Bethany Bolton recently joined Ecology Building Society as its new Head of Marketing and Product. In this Q&A she talks about consumer duty, building a brand around ESG and how the concept of a mutual is relevant today.
Congratulations on your new role – what has been on your to-do list?
2023 is a big year for the Society with lots of new starters and change. My focus has been on building the team and setting the rhythm and routine for us to deliver outstanding results and support Ecology’s change and growth agenda.
Top of my to-do list has been leading the implementation of the Consumer Duty. I really appreciated the recognition that first line are responsible for ensuring good consumer outcomes and it’s given me opportunity to get to know the wider team and understand all facets of the Society very quickly. In turn this has helped with my second priority, our five-year plan and defining our strategy together as a team. At the same time have been supporting the team with the launch of our innovative new Off-site mortgage product and we’re busy preparing our annual results and planning our AGM for our Members.
It’s been incredible to see everyone so united in values and vision, embracing what we want to achieve. I feel like we’ve already achieved a lot in two months, so I can’t wait to see where we are this time next year.
Have there been any big similarities/differences with your previous experience?
The biggest difference so far is that I’m proud to be working for a member-owned organisation which is genuinely mission-led and has a meaningful positive impact on the environment and society.
Our purpose-driven approach provides the strategic framework for all of our activities including our sustainable lending, ethical savings products and desire to be changemakers, agitating for change and pioneering new ways of delivering solutions to environmental and social issues.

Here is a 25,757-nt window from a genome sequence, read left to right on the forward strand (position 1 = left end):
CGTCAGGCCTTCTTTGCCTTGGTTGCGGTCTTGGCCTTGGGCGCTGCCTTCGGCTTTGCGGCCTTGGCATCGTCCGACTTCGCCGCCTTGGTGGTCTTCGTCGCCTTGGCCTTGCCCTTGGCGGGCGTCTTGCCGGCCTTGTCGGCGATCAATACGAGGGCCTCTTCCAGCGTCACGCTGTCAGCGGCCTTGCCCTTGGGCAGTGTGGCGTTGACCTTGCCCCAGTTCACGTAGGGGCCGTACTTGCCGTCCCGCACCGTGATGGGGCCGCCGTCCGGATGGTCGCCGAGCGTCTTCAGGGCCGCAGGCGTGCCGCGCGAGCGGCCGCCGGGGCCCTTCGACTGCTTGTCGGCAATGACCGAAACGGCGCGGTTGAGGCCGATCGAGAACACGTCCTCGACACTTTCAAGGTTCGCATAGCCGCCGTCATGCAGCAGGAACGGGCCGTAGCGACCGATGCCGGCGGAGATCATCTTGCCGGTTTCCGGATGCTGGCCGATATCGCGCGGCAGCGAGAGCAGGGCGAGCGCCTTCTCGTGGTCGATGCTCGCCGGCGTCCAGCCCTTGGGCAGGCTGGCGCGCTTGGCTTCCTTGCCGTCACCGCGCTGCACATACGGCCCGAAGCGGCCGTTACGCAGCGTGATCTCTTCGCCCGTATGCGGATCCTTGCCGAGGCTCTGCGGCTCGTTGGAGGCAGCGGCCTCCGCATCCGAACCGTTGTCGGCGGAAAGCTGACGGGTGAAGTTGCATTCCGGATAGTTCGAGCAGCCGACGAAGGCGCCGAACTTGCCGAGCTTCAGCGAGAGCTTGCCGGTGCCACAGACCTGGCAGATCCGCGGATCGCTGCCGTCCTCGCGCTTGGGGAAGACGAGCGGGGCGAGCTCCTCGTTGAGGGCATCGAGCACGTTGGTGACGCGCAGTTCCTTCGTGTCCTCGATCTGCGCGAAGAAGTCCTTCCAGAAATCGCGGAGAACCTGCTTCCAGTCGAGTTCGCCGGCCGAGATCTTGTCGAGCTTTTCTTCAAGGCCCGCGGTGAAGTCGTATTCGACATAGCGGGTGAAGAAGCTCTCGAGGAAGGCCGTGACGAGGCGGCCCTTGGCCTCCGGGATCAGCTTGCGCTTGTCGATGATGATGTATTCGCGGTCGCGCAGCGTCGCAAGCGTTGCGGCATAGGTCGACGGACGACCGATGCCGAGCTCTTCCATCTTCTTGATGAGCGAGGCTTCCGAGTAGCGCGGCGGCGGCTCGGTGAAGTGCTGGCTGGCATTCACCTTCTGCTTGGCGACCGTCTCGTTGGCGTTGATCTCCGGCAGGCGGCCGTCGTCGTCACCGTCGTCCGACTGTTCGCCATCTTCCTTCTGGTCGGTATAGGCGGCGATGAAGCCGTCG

Our insight tells us that, while Ecology is well known and celebrated in the green building and ethical finance communities, we’re not widely recognised elsewhere which needs to change. It’s a real privilege for me to apply my experience of defining brands, driving good consumer outcomes and delivering commercial results to help extend the reach and success of the Society.
How would you characterise the overall brand and marketing strategy of Ecology?
Our brand and strategy is very much characterised by our mission and values. We’re a Member organisation dedicated to improving the environment and society by enabling sustainable buildings and communities our focus will be on Member experience, Member growth and with our inclusive community of Members creates positive impact.
We aim to create a community united with our mission to make a greener society. We’re investing in Ecology’s brand to support the next chapter of Ecology’s journey and, while the team keep on creating ground-breaking products, we will be well on our way to achieving our goals.
What channels and messaging are you finding most effective in 2023?
All roads lead to digital. Digital channels such as our website and social media enable us to cost effectively target our messaging based on meaningful data and insight to reach our target audiences. As with all activity the channel and message effectiveness all depends on the recipient, where they are in their purchasing journey and synergy between channels. We’re using our Member insight to focus on that zero moment of truth and what they need from us. Video is obviously key and we’re keen to develop that channel.
With many building societies superficially appearing similar to banks, what do you think is the relevance of the model today?